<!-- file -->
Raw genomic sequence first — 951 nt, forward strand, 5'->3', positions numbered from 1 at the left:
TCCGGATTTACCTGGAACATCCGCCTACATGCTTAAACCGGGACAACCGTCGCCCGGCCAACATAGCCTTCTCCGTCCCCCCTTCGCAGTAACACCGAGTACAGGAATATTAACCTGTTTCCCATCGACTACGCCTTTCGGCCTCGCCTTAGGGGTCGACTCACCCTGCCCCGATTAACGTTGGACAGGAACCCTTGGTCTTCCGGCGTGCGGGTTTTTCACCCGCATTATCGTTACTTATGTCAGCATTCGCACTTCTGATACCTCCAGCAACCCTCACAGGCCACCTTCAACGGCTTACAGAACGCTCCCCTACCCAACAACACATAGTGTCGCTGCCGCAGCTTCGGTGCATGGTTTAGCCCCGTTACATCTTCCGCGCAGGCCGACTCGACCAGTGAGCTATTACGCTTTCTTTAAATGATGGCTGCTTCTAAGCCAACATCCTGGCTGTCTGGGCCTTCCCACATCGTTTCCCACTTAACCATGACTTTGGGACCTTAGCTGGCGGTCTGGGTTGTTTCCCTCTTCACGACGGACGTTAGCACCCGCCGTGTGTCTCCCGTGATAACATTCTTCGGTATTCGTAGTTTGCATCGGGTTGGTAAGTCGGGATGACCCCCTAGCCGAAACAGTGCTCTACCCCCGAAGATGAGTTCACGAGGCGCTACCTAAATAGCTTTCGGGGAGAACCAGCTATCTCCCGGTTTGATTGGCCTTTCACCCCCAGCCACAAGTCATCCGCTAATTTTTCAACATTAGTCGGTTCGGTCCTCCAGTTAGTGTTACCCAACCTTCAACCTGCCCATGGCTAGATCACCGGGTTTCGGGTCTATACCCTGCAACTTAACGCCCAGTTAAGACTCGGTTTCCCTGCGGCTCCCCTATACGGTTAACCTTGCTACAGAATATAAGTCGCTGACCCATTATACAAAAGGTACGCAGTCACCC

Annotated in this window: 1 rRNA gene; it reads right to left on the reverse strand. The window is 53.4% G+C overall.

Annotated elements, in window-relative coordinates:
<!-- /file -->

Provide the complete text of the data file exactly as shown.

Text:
Raw genomic sequence first — 951 nt, forward strand, 5'->3', positions numbered from 1 at the left:
TCCGGATTTACCTGGAACATCCGCCTACATGCTTAAACCGGGACAACCGTCGCCCGGCCAACATAGCCTTCTCCGTCCCCCCTTCGCAGTAACACCGAGTACAGGAATATTAACCTGTTTCCCATCGACTACGCCTTTCGGCCTCGCCTTAGGGGTCGACTCACCCTGCCCCGATTAACGTTGGACAGGAACCCTTGGTCTTCCGGCGTGCGGGTTTTTCACCCGCATTATCGTTACTTATGTCAGCATTCGCACTTCTGATACCTCCAGCAACCCTCACAGGCCACCTTCAACGGCTTACAGAACGCTCCCCTACCCAACAACACATAGTGTCGCTGCCGCAGCTTCGGTGCATGGTTTAGCCCCGTTACATCTTCCGCGCAGGCCGACTCGACCAGTGAGCTATTACGCTTTCTTTAAATGATGGCTGCTTCTAAGCCAACATCCTGGCTGTCTGGGCCTTCCCACATCGTTTCCCACTTAACCATGACTTTGGGACCTTAGCTGGCGGTCTGGGTTGTTTCCCTCTTCACGACGGACGTTAGCACCCGCCGTGTGTCTCCCGTGATAACATTCTTCGGTATTCGTAGTTTGCATCGGGTTGGTAAGTCGGGATGACCCCCTAGCCGAAACAGTGCTCTACCCCCGAAGATGAGTTCACGAGGCGCTACCTAAATAGCTTTCGGGGAGAACCAGCTATCTCCCGGTTTGATTGGCCTTTCACCCCCAGCCACAAGTCATCCGCTAATTTTTCAACATTAGTCGGTTCGGTCCTCCAGTTAGTGTTACCCAACCTTCAACCTGCCCATGGCTAGATCACCGGGTTTCGGGTCTATACCCTGCAACTTAACGCCCAGTTAAGACTCGGTTTCCCTGCGGCTCCCCTATACGGTTAACCTTGCTACAGAATATAAGTCGCTGACCCATTATACAAAAGGTACGCAGTCACCC

Annotated in this window: 1 rRNA gene; it reads right to left on the reverse strand. The window is 53.4% G+C overall.

Annotated elements, in window-relative coordinates: